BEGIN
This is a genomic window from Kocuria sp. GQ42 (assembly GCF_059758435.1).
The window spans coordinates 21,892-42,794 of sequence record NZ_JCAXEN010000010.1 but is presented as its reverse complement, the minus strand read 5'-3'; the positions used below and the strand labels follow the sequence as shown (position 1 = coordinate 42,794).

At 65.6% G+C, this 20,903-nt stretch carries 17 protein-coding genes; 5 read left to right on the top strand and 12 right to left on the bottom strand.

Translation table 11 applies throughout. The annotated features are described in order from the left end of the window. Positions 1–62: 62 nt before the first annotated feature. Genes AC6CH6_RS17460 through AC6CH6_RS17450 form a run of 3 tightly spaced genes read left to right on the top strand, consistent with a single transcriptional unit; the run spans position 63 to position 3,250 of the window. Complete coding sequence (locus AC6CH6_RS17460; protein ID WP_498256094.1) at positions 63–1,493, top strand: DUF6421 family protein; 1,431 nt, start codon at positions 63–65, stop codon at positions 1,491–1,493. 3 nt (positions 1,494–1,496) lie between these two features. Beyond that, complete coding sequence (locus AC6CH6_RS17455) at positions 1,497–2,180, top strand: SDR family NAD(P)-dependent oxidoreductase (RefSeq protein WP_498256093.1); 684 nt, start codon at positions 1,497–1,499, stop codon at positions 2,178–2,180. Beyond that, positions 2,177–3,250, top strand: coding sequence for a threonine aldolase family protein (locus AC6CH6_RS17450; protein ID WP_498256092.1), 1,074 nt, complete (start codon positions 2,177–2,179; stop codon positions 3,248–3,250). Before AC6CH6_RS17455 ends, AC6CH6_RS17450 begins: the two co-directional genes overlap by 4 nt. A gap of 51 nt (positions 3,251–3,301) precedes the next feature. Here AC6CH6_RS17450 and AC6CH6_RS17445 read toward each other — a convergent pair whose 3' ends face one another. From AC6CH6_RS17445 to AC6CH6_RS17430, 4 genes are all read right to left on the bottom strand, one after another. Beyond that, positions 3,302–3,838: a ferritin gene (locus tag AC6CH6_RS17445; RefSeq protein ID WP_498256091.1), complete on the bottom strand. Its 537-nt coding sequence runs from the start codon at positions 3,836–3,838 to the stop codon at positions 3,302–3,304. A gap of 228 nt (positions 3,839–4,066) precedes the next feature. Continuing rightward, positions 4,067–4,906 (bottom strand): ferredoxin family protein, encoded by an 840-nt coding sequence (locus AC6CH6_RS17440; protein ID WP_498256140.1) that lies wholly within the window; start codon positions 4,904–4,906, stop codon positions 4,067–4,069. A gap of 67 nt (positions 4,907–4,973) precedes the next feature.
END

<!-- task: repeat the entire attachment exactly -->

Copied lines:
This is a genomic window from Kocuria sp. GQ42 (assembly GCF_059758435.1).
The window spans coordinates 21,892-42,794 of sequence record NZ_JCAXEN010000010.1 but is presented as its reverse complement, the minus strand read 5'-3'; the positions used below and the strand labels follow the sequence as shown (position 1 = coordinate 42,794).

At 65.6% G+C, this 20,903-nt stretch carries 17 protein-coding genes; 5 read left to right on the top strand and 12 right to left on the bottom strand.

Translation table 11 applies throughout. The annotated features are described in order from the left end of the window. Positions 1–62: 62 nt before the first annotated feature. Genes AC6CH6_RS17460 through AC6CH6_RS17450 form a run of 3 tightly spaced genes read left to right on the top strand, consistent with a single transcriptional unit; the run spans position 63 to position 3,250 of the window. Complete coding sequence (locus AC6CH6_RS17460; protein ID WP_498256094.1) at positions 63–1,493, top strand: DUF6421 family protein; 1,431 nt, start codon at positions 63–65, stop codon at positions 1,491–1,493. 3 nt (positions 1,494–1,496) lie between these two features. Beyond that, complete coding sequence (locus AC6CH6_RS17455) at positions 1,497–2,180, top strand: SDR family NAD(P)-dependent oxidoreductase (RefSeq protein WP_498256093.1); 684 nt, start codon at positions 1,497–1,499, stop codon at positions 2,178–2,180. Beyond that, positions 2,177–3,250, top strand: coding sequence for a threonine aldolase family protein (locus AC6CH6_RS17450; protein ID WP_498256092.1), 1,074 nt, complete (start codon positions 2,177–2,179; stop codon positions 3,248–3,250). Before AC6CH6_RS17455 ends, AC6CH6_RS17450 begins: the two co-directional genes overlap by 4 nt. A gap of 51 nt (positions 3,251–3,301) precedes the next feature. Here AC6CH6_RS17450 and AC6CH6_RS17445 read toward each other — a convergent pair whose 3' ends face one another. From AC6CH6_RS17445 to AC6CH6_RS17430, 4 genes are all read right to left on the bottom strand, one after another. Beyond that, positions 3,302–3,838: a ferritin gene (locus tag AC6CH6_RS17445; RefSeq protein ID WP_498256091.1), complete on the bottom strand. Its 537-nt coding sequence runs from the start codon at positions 3,836–3,838 to the stop codon at positions 3,302–3,304. A gap of 228 nt (positions 3,839–4,066) precedes the next feature. Continuing rightward, positions 4,067–4,906 (bottom strand): ferredoxin family protein, encoded by an 840-nt coding sequence (locus AC6CH6_RS17440; protein ID WP_498256140.1) that lies wholly within the window; start codon positions 4,904–4,906, stop codon positions 4,067–4,069. A gap of 67 nt (positions 4,907–4,973) precedes the next feature.